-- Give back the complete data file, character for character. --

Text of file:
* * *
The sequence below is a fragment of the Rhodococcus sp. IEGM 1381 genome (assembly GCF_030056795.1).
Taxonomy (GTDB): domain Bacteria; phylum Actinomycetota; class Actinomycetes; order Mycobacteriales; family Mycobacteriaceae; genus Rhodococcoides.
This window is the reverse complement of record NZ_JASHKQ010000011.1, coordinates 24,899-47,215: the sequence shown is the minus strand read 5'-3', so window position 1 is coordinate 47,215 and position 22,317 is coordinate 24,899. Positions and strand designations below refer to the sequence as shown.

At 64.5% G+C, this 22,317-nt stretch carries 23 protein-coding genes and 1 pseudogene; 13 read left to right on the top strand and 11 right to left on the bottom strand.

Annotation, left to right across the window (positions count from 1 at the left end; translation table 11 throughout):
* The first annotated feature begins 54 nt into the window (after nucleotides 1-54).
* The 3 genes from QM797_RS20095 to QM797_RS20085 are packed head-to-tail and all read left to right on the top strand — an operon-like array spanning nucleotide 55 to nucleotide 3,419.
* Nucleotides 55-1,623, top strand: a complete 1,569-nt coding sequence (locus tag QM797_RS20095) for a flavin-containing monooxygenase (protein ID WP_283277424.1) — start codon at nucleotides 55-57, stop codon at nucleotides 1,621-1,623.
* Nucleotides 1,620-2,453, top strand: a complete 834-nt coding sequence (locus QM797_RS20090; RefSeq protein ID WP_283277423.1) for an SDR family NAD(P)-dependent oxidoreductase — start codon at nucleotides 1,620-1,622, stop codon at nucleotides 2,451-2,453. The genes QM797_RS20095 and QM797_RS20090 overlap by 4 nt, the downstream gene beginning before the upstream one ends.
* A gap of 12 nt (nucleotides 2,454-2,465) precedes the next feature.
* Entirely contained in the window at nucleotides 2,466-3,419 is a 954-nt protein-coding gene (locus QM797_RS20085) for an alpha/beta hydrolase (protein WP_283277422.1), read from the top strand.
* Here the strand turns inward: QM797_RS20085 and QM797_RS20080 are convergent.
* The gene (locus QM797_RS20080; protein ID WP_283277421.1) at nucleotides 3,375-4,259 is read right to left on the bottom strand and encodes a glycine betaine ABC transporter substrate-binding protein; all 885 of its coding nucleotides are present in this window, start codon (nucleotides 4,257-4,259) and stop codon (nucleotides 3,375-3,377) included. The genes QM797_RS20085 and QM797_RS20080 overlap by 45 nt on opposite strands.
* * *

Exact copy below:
The sequence below is a fragment of the Rhodococcus sp. IEGM 1381 genome (assembly GCF_030056795.1).
Taxonomy (GTDB): domain Bacteria; phylum Actinomycetota; class Actinomycetes; order Mycobacteriales; family Mycobacteriaceae; genus Rhodococcoides.
This window is the reverse complement of record NZ_JASHKQ010000011.1, coordinates 24,899-47,215: the sequence shown is the minus strand read 5'-3', so window position 1 is coordinate 47,215 and position 22,317 is coordinate 24,899. Positions and strand designations below refer to the sequence as shown.

At 64.5% G+C, this 22,317-nt stretch carries 23 protein-coding genes and 1 pseudogene; 13 read left to right on the top strand and 11 right to left on the bottom strand.

Annotation, left to right across the window (positions count from 1 at the left end; translation table 11 throughout):
* The first annotated feature begins 54 nt into the window (after nucleotides 1-54).
* The 3 genes from QM797_RS20095 to QM797_RS20085 are packed head-to-tail and all read left to right on the top strand — an operon-like array spanning nucleotide 55 to nucleotide 3,419.
* Nucleotides 55-1,623, top strand: a complete 1,569-nt coding sequence (locus tag QM797_RS20095) for a flavin-containing monooxygenase (protein ID WP_283277424.1) — start codon at nucleotides 55-57, stop codon at nucleotides 1,621-1,623.
* Nucleotides 1,620-2,453, top strand: a complete 834-nt coding sequence (locus QM797_RS20090; RefSeq protein ID WP_283277423.1) for an SDR family NAD(P)-dependent oxidoreductase — start codon at nucleotides 1,620-1,622, stop codon at nucleotides 2,451-2,453. The genes QM797_RS20095 and QM797_RS20090 overlap by 4 nt, the downstream gene beginning before the upstream one ends.
* A gap of 12 nt (nucleotides 2,454-2,465) precedes the next feature.
* Entirely contained in the window at nucleotides 2,466-3,419 is a 954-nt protein-coding gene (locus QM797_RS20085) for an alpha/beta hydrolase (protein WP_283277422.1), read from the top strand.
* Here the strand turns inward: QM797_RS20085 and QM797_RS20080 are convergent.
* The gene (locus QM797_RS20080; protein ID WP_283277421.1) at nucleotides 3,375-4,259 is read right to left on the bottom strand and encodes a glycine betaine ABC transporter substrate-binding protein; all 885 of its coding nucleotides are present in this window, start codon (nucleotides 4,257-4,259) and stop codon (nucleotides 3,375-3,377) included. The genes QM797_RS20085 and QM797_RS20080 overlap by 45 nt on opposite strands.